Rurre is well set up, with multiple tour companies offering jungle and pampas tours. I hadn't booked anything in advance, but it wasn't a problem, and the next day I found myself on a boat with a 5 other travellers heading up the Rio Beni into the Madidi National Park.
A lot of what you actually see in the jungle in practice is plants and insects, and a few birds. The vegetation is dense and offers lots of cover to the many animals that live there. But some of the plants are amazing. We were astonished by the "walking palm", which has one trunk for most of its height, but for the lower 1-3 metres, has lots of sub-trunks to support it. As the top moves to find light, more sub-trunks are sprouted to support the weight, while older ones die off, leading to the tree gradually (on the scale of a few metres every few years).
Then there are the trees which start off high up in the canopy, and grow downwards, such as the vines which form real creepers you can swing on. And the "strangler fig", which acts as a parasite, gradually encompassing and killing off the tree it leeches on to. There are numerous types of tree where you can't tell where it started, and how it formed the shape it now has. A "Queen's Seat" formed a strong branch looping down which was easily strong enough to sit on.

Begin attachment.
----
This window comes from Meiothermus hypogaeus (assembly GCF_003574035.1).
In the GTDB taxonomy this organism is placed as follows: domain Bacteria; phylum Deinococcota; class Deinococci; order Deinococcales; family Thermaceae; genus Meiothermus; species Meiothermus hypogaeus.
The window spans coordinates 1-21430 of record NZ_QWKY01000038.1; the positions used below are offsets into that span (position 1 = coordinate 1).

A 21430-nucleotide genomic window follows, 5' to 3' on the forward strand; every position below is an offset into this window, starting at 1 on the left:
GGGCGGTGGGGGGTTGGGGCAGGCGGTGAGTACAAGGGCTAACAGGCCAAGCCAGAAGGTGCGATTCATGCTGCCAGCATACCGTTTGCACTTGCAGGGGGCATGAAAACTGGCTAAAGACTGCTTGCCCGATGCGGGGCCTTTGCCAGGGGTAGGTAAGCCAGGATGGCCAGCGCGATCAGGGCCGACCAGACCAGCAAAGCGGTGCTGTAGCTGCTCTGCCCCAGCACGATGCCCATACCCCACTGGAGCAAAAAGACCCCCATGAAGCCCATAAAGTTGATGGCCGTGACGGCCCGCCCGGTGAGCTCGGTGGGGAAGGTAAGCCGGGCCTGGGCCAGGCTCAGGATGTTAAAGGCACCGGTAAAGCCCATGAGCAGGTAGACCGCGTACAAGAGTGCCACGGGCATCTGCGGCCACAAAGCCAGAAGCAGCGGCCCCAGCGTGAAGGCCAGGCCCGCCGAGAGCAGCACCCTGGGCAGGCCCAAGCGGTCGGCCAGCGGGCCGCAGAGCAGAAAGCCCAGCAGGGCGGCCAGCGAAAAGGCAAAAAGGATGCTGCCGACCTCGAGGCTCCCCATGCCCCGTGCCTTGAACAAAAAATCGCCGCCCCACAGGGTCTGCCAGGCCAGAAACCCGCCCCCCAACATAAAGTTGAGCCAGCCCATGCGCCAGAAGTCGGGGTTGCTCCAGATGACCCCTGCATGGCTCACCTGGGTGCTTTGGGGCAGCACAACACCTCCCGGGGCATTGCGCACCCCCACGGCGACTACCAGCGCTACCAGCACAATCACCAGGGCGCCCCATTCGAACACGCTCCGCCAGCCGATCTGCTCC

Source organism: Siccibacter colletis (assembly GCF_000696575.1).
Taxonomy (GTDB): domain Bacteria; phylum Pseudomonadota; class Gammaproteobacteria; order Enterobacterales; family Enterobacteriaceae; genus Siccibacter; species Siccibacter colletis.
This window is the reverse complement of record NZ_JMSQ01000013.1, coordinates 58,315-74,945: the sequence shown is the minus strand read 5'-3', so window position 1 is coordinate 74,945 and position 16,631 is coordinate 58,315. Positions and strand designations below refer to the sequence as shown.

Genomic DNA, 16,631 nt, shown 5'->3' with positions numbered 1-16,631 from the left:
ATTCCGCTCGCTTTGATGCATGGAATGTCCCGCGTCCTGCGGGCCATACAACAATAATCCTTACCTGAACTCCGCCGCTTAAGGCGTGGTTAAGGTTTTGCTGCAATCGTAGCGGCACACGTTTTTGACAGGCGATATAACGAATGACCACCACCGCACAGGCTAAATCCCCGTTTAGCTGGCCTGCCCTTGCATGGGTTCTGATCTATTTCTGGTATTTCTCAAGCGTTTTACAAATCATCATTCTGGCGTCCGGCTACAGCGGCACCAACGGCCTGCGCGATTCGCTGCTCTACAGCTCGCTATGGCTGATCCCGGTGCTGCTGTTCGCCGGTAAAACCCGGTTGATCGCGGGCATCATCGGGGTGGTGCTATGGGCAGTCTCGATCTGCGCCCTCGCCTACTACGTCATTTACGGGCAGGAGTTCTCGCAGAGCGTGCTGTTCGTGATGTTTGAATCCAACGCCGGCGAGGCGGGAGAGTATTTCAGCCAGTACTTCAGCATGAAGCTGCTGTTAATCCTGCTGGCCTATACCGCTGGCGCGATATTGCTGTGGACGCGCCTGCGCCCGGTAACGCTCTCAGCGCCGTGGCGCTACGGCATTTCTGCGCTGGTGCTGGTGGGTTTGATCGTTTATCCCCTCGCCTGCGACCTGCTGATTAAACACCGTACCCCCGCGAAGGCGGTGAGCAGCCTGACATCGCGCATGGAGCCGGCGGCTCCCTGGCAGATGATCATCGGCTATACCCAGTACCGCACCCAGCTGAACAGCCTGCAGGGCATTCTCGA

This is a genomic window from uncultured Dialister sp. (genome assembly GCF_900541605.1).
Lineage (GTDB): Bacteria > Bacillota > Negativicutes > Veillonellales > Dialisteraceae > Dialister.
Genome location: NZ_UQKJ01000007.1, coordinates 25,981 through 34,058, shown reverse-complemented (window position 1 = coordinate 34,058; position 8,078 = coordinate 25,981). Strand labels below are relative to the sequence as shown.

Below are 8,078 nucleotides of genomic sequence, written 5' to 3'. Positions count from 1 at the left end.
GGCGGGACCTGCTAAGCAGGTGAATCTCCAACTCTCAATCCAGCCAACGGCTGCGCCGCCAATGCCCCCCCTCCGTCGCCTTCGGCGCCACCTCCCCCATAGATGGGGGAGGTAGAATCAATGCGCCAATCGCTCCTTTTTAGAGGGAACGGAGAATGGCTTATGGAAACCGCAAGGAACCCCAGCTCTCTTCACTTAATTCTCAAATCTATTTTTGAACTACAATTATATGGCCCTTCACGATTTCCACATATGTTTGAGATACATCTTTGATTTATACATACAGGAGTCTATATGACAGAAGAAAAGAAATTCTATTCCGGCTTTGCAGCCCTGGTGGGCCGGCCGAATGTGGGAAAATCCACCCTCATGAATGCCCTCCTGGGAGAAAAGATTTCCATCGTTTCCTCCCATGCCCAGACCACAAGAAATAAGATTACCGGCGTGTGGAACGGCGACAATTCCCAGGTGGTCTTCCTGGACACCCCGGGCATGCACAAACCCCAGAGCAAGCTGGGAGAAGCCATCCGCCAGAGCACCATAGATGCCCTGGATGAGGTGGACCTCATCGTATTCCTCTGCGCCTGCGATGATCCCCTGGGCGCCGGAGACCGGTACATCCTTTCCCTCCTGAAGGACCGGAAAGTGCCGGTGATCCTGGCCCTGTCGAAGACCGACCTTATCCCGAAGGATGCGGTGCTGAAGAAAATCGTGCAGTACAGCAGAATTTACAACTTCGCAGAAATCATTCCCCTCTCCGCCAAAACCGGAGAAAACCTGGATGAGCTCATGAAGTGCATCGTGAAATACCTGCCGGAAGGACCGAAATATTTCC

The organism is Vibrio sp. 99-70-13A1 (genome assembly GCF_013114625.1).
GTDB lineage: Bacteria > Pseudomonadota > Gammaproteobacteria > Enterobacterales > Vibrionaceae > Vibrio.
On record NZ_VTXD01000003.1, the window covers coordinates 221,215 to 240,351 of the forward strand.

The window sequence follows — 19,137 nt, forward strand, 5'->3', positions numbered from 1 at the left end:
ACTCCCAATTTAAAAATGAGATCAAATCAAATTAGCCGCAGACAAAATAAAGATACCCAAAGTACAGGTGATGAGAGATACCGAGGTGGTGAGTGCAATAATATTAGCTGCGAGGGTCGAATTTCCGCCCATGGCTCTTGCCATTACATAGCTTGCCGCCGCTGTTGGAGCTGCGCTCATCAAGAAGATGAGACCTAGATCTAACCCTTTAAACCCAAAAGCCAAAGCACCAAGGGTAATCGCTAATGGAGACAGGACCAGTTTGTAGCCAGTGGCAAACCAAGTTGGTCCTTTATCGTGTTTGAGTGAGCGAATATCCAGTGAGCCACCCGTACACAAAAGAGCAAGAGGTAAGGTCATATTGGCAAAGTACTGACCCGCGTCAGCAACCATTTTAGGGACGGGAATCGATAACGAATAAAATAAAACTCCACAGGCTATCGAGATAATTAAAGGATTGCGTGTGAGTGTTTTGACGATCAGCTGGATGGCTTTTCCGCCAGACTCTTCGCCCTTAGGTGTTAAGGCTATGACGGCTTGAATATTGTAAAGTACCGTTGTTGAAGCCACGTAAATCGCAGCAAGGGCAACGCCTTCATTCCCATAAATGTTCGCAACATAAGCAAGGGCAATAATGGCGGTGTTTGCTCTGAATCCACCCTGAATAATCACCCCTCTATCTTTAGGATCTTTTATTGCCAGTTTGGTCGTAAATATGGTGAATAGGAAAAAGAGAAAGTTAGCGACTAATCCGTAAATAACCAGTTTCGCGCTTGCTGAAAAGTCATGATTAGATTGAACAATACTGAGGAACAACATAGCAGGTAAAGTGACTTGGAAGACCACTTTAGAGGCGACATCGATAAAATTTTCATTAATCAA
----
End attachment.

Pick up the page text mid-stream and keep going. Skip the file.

We did a number of night walks to find creatures of the night... on the first night, we saw a "Night Monkey", with its eyes reflecting our torchlight. And tarantulas, everywhere. A particularly large one lived in among some "motacu" fruit. And one lived in the roof of the cabin where I was sleeping.
An afternoon's walk took us to a campsite in the jungle, well situated to see the colourful macaws the next morning. We then (with a lot of help from our guide) quickly built a raft and floated downstream back to the jungle lodge. This was slightly marred for me by the fact that some cash was stolen from a bag that I left to be taken by boat back to the lodge... The boat-driver and the cook were the only two people who saw me take the cash out of my wallet (to avoid it getting wet), and then had access to it for an hour or two...
The two days we spent in the pampas gave us the opportunity to see many more animals, however. Loads of capybaras and caimans on the river bank, pink river dolphins all around us, a large variety of birds, several species of monkey, and on the last day, an anaconda. In hindsight, the guide picking up this anaconda and then handing it round to us was not really the right thing to do from an ecological point of view...
On my return to Rurrenabaque, I had a relaxing day before taking a flight back out to La Paz. I took the opportunity to walk along the river and find a place with few currents where I could swim... all alone. Two German-speaking girls (who nevertheless claimed to be Bolivian) I met on the path later turned out to be working in the restaurant I had a great meal in that evening.